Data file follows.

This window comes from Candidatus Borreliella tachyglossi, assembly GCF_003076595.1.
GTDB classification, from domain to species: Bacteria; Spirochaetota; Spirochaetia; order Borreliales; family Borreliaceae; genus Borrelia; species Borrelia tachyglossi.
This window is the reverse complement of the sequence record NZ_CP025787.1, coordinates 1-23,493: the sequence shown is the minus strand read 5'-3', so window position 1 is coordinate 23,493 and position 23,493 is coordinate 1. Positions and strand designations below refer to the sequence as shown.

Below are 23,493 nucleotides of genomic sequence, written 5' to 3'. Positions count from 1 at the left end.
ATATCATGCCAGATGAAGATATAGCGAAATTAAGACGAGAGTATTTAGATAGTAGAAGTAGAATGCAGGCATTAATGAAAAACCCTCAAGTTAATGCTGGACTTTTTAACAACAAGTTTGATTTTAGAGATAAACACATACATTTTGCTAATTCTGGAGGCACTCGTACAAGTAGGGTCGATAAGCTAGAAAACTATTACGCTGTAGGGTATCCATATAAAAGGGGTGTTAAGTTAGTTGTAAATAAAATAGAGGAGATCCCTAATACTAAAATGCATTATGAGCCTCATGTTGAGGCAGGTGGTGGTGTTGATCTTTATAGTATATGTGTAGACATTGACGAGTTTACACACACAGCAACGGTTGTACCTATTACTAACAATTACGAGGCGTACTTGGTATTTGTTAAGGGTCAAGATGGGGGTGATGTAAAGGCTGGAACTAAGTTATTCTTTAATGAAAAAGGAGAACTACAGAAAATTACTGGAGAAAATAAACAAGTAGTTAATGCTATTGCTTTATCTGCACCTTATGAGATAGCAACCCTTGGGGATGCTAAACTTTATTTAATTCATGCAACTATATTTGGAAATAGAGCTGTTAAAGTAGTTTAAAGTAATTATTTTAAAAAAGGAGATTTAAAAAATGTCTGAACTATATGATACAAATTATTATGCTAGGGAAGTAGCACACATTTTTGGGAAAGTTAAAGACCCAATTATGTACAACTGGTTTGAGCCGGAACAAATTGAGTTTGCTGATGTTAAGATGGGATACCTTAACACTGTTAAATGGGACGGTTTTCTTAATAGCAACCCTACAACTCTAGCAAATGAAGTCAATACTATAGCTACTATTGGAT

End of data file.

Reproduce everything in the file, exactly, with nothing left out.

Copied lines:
This window comes from Candidatus Borreliella tachyglossi, assembly GCF_003076595.1.
GTDB classification, from domain to species: Bacteria; Spirochaetota; Spirochaetia; order Borreliales; family Borreliaceae; genus Borrelia; species Borrelia tachyglossi.
This window is the reverse complement of the sequence record NZ_CP025787.1, coordinates 1-23,493: the sequence shown is the minus strand read 5'-3', so window position 1 is coordinate 23,493 and position 23,493 is coordinate 1. Positions and strand designations below refer to the sequence as shown.

Below are 23,493 nucleotides of genomic sequence, written 5' to 3'. Positions count from 1 at the left end.
ATATCATGCCAGATGAAGATATAGCGAAATTAAGACGAGAGTATTTAGATAGTAGAAGTAGAATGCAGGCATTAATGAAAAACCCTCAAGTTAATGCTGGACTTTTTAACAACAAGTTTGATTTTAGAGATAAACACATACATTTTGCTAATTCTGGAGGCACTCGTACAAGTAGGGTCGATAAGCTAGAAAACTATTACGCTGTAGGGTATCCATATAAAAGGGGTGTTAAGTTAGTTGTAAATAAAATAGAGGAGATCCCTAATACTAAAATGCATTATGAGCCTCATGTTGAGGCAGGTGGTGGTGTTGATCTTTATAGTATATGTGTAGACATTGACGAGTTTACACACACAGCAACGGTTGTACCTATTACTAACAATTACGAGGCGTACTTGGTATTTGTTAAGGGTCAAGATGGGGGTGATGTAAAGGCTGGAACTAAGTTATTCTTTAATGAAAAAGGAGAACTACAGAAAATTACTGGAGAAAATAAACAAGTAGTTAATGCTATTGCTTTATCTGCACCTTATGAGATAGCAACCCTTGGGGATGCTAAACTTTATTTAATTCATGCAACTATATTTGGAAATAGAGCTGTTAAAGTAGTTTAAAGTAATTATTTTAAAAAAGGAGATTTAAAAAATGTCTGAACTATATGATACAAATTATTATGCTAGGGAAGTAGCACACATTTTTGGGAAAGTTAAAGACCCAATTATGTACAACTGGTTTGAGCCGGAACAAATTGAGTTTGCTGATGTTAAGATGGGATACCTTAACACTGTTAAATGGGACGGTTTTCTTAATAGCAACCCTACAACTCTAGCAAATGAAGTCAATACTATAGCTACTATTGGAT